“Technical debt” is the sin of a company not investing in technology, which like not paying off a credit card, causes costs to spiral out of control. The theory goes, as the technical debt increases, projects take longer with more difficult and frequent problems. The cycle is repeated and feeds upon itself, causing harm and strife to companies that fail to maintain a standard of technology. Therefore, a company could reasonably conclude that the only sound business decision is to eliminate “technical debt” by prioritizing technology growth. However, it is only one consideration of a very complex problem. Luckily, problems like these have been solved for years. “Technical debt” is a simply a new way to state that there is “opportunity loss” when systems aren’t upgraded .

A standard to prevent technical debt is not explicitly stated and is inherently vague. This is troublesome because companies can also face overspending by leaning too far forward, innovating new technologies out of fear. Being the innovator can have burdensome costs if your business model now depends on discarded technologies like Betamax, HD-DVD, or AppleTalk. They are left paralyzed by indecision, stuck between the risks and costs of adapting early or the safety and thrift of integrating later.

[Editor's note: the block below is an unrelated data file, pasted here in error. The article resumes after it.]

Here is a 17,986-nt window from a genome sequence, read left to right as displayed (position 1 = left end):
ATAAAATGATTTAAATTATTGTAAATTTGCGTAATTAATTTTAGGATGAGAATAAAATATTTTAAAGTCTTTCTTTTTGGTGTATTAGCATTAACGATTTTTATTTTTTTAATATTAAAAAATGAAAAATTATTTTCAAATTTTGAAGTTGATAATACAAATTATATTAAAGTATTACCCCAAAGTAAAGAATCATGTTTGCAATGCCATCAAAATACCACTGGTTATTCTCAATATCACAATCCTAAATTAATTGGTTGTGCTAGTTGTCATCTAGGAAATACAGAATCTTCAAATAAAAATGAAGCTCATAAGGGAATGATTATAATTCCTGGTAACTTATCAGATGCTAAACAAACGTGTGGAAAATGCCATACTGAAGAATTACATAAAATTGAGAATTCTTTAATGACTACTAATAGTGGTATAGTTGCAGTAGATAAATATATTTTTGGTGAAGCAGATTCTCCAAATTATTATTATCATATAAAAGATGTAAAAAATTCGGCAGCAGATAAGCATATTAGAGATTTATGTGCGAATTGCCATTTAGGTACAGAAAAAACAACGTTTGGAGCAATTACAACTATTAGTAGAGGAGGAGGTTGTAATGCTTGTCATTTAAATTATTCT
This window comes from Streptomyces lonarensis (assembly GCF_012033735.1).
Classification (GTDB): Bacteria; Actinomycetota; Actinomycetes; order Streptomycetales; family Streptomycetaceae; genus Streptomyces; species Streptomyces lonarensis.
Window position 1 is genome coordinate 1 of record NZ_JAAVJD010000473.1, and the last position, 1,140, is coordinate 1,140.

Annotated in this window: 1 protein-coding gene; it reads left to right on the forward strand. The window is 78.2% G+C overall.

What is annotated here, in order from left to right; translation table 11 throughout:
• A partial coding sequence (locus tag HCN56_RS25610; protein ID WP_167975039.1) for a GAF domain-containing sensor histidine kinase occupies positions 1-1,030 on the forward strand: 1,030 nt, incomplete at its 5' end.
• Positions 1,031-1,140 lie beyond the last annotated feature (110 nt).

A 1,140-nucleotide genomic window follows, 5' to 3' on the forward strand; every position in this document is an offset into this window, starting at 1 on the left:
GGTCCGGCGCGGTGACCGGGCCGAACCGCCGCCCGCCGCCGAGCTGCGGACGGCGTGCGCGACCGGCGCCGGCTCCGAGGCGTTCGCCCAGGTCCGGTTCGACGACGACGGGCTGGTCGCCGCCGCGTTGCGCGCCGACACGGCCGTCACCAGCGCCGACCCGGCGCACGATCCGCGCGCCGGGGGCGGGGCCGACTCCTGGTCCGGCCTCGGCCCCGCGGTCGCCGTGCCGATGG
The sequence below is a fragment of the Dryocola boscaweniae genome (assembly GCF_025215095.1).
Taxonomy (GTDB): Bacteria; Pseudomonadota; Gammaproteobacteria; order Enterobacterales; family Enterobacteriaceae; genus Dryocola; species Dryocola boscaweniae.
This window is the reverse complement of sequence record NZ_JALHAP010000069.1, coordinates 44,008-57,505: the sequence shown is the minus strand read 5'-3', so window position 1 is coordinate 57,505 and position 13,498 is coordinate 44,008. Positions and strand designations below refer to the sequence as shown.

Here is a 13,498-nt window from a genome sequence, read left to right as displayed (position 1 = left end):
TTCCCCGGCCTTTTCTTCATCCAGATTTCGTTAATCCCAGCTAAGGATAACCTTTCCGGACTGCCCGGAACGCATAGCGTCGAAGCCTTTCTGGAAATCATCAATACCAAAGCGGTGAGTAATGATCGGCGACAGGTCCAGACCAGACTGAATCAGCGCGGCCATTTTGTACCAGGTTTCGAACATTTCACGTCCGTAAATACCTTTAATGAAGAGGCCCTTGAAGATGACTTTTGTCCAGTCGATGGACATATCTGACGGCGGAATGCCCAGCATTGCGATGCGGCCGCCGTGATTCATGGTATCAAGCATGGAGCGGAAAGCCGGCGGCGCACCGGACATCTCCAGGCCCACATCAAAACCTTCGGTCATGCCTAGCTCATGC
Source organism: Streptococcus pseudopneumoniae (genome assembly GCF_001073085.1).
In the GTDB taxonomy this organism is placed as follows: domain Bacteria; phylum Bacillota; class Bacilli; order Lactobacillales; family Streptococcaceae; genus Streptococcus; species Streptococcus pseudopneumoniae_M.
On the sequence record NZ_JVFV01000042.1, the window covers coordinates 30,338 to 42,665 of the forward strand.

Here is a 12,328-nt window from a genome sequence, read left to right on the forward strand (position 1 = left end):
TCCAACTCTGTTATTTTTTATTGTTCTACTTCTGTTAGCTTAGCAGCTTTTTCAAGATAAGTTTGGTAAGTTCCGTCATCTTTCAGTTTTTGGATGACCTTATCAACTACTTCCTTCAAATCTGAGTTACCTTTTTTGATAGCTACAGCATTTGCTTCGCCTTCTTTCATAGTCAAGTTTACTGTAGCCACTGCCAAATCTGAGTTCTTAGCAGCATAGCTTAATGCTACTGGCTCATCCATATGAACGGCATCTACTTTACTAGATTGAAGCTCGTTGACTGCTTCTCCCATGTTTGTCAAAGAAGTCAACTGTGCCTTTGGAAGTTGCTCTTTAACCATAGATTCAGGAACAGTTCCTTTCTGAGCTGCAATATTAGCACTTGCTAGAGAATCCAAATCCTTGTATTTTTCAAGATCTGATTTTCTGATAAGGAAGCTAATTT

Instead of waiting until the accumulated debt arrives, be bold and see where you can find opportunity instead of blindly chasing technology. Find a business impact that improves with new technology, create a small task force to test it, and determine if it can achieve a concrete goal. Technology is cheaper to implement, faster to setup, and more scalable than ever before. Gathering evidence, especially evidence that directly helps the bottom line, will help drive wise technology investment with enthusiastic executive support.

“Technical debt” is an easy way to state the dangers of underinvesting in technology. However, to build a complete narrative, stay engaged with the groups you’re supporting and give evidence of the new opportunities available by adopting new technology.

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